Lifestyle Changes to Reduce Risk of Dementia and Disability - The Neuroscience School
Lifestyle changes and dementia

Lifestyle Changes to Reduce Risk of Dementia and Disability

​There have been a spate of articles recently on how the lifestyle ​changes we make now can help keep us free from dementia and disability as we age, and even postpone death.

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There have been a spate of articles recently on how the lifestyle choices we make now can help keep us free from dementia and disability as we age, and even postpone death.

​Key Takeaway


​There are simple lifestyle changes that we can make to reduce our risk of dementia and disability in later life. These include managing blood pressure controlling cholesterol, keeping blood sugar normal, getting physically active, eating a healthy diet, losing extra weight, quitting smoking, maintaining social relationships, and managing depression and hearing loss.

There are simple lifestyle changes that we can make to reduce our risk of dementia and disability in later life. These include managing blood pressure controlling cholesterol, keeping blood sugar normal, getting physically active, eating a healthy diet, losing extra weight, quitting smoking, maintaining social relationships, and managing depression and hearing loss.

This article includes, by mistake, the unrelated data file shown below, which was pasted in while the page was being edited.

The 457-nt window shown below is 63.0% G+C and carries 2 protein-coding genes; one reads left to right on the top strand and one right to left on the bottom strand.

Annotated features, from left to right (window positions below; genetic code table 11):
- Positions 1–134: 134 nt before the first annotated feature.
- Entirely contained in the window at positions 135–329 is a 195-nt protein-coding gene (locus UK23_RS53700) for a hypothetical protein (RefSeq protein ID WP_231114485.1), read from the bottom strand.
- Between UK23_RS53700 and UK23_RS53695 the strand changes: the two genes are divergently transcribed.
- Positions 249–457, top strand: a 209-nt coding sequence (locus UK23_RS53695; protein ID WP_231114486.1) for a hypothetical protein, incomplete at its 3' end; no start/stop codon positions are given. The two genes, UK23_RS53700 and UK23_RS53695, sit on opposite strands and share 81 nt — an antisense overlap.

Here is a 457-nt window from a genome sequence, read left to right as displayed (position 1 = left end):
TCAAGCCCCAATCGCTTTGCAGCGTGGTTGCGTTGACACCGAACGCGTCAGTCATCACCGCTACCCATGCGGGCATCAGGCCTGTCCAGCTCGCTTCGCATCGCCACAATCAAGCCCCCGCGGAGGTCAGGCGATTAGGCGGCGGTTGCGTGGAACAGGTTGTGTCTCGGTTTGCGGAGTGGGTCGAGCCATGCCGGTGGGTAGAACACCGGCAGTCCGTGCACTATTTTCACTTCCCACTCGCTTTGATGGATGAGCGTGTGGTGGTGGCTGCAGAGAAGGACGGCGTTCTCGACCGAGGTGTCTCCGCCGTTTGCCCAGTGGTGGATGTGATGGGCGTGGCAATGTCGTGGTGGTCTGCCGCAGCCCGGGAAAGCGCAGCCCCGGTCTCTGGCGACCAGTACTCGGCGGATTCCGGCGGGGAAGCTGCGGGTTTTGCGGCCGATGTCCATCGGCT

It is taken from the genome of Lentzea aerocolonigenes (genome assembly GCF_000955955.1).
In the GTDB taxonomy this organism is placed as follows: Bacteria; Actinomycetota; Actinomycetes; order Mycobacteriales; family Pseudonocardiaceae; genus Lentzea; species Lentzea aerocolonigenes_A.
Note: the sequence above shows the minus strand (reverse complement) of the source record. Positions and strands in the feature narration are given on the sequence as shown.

​In this first study from Boston University, the researchers followed almost 6000 community dwelling older adults for 25 years. The researchers were interested in  lifestyle factors such as smoking, alcohol consumption, physical activity, diet, body mass index, social networks, and social support. For the adults in the study, the average duration of disabled years was 4.5 years for women and 2.9 years for men. Obesity increased disabled years by 7.3%, but every 25 blocks walked in a week decreased disabled years by 0.5%. They also found that poor diets reduced life expectancy by 1.5 years and increased their disabled years by 1.5 years and  that smokers died 3.5 years earlier and increased their disabled years by 3.1 years.